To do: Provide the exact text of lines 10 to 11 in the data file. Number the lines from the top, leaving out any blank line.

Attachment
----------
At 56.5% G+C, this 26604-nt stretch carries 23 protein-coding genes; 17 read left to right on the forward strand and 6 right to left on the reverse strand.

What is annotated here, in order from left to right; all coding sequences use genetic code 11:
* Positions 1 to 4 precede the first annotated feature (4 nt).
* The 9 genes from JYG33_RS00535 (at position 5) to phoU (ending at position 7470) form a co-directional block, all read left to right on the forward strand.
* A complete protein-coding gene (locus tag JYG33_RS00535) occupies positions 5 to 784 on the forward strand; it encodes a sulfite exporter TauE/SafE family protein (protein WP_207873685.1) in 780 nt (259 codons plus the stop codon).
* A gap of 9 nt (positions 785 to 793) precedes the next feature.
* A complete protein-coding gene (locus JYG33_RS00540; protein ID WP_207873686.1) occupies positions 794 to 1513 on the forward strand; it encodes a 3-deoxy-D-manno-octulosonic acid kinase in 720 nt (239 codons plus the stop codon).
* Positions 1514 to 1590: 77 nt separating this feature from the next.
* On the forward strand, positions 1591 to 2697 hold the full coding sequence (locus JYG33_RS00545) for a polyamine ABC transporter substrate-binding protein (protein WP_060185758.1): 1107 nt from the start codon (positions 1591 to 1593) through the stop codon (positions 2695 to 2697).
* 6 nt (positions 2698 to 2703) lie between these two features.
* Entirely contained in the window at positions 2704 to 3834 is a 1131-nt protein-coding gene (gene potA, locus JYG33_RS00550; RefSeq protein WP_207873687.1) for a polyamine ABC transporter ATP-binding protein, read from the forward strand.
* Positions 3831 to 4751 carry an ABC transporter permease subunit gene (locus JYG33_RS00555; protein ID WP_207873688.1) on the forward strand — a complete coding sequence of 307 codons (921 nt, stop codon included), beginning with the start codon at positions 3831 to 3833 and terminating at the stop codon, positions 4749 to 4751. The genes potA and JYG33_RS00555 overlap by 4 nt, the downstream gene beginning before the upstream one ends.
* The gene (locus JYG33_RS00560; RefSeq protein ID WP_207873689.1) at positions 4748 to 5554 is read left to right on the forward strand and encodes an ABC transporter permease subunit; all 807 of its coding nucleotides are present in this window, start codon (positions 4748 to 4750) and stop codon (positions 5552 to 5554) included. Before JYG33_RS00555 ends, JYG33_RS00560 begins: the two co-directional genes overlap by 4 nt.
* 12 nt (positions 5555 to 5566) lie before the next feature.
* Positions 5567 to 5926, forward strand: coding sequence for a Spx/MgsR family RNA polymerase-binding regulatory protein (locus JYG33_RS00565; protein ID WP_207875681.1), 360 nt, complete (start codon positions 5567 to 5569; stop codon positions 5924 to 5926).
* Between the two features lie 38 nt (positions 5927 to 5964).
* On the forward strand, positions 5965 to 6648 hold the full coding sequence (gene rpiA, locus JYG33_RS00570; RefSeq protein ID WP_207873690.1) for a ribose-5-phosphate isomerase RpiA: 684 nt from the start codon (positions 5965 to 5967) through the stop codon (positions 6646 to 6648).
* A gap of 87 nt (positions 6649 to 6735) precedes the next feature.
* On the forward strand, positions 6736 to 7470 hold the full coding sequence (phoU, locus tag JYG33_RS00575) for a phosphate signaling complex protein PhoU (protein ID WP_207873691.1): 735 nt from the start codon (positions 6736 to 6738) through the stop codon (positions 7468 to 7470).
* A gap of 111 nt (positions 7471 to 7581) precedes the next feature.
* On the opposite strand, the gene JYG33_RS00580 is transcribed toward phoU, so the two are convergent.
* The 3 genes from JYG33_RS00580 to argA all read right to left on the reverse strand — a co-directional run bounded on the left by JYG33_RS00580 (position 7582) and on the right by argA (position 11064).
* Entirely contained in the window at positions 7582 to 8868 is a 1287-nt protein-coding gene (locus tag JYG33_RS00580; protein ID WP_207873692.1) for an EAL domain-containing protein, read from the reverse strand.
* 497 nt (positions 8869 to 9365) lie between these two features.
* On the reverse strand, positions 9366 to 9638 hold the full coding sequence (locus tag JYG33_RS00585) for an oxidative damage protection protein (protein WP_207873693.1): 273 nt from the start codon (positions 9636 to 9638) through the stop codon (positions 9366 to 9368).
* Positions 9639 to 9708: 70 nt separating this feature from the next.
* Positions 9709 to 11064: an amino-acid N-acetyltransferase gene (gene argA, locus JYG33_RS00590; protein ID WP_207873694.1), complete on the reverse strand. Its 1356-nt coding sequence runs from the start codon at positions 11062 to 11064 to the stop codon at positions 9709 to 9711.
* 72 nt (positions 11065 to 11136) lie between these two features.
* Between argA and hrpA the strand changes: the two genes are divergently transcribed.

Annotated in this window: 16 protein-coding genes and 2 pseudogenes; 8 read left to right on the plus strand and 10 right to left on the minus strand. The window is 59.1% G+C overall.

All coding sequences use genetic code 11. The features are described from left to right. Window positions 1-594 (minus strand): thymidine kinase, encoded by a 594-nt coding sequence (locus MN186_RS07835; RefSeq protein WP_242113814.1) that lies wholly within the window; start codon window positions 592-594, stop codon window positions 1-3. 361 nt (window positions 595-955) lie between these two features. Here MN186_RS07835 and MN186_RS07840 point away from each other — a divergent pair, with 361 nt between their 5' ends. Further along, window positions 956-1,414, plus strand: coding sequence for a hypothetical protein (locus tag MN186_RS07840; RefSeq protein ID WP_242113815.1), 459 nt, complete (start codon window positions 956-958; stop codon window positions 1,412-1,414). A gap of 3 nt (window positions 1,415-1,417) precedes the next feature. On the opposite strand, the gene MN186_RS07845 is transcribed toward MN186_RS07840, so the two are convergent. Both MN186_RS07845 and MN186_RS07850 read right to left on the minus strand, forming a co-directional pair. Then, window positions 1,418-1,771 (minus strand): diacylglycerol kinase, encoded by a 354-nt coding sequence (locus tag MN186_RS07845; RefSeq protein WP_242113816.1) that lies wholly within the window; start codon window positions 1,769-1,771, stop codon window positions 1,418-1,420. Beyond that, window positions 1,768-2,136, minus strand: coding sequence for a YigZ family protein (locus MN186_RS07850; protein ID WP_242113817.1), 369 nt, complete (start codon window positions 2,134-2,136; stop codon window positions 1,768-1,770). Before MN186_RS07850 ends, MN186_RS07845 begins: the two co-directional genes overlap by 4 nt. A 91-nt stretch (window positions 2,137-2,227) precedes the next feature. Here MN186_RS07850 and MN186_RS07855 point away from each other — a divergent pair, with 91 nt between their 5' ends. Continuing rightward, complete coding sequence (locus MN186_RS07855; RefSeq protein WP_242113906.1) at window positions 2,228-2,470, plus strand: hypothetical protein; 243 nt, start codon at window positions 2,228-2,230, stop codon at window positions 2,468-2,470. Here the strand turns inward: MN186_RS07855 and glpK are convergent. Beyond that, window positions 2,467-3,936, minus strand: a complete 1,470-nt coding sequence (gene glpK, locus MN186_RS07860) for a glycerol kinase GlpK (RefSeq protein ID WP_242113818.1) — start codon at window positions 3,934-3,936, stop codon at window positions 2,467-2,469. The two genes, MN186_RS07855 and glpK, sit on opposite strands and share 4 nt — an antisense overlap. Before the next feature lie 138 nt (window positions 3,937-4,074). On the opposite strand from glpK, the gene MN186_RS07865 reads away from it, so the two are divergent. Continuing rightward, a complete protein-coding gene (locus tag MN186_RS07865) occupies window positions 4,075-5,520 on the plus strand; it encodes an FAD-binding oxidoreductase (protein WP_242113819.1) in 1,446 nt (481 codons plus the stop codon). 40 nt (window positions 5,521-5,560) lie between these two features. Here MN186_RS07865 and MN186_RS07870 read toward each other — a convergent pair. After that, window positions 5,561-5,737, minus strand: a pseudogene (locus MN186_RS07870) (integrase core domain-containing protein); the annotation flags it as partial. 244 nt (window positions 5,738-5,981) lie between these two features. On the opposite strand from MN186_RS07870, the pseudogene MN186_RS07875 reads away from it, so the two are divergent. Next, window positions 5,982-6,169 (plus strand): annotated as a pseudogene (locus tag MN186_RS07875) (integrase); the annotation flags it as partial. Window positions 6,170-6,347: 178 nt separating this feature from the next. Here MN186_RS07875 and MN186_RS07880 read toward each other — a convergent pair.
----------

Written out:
* 6 nt (positions 2698 to 2703) lie between these two features.
* Entirely contained in the window at positions 2704 to 3834 is a 1131-nt protein-coding gene (gene potA, locus JYG33_RS00550; RefSeq protein WP_207873687.1) for a polyamine ABC transporter ATP-binding protein, read from the forward strand.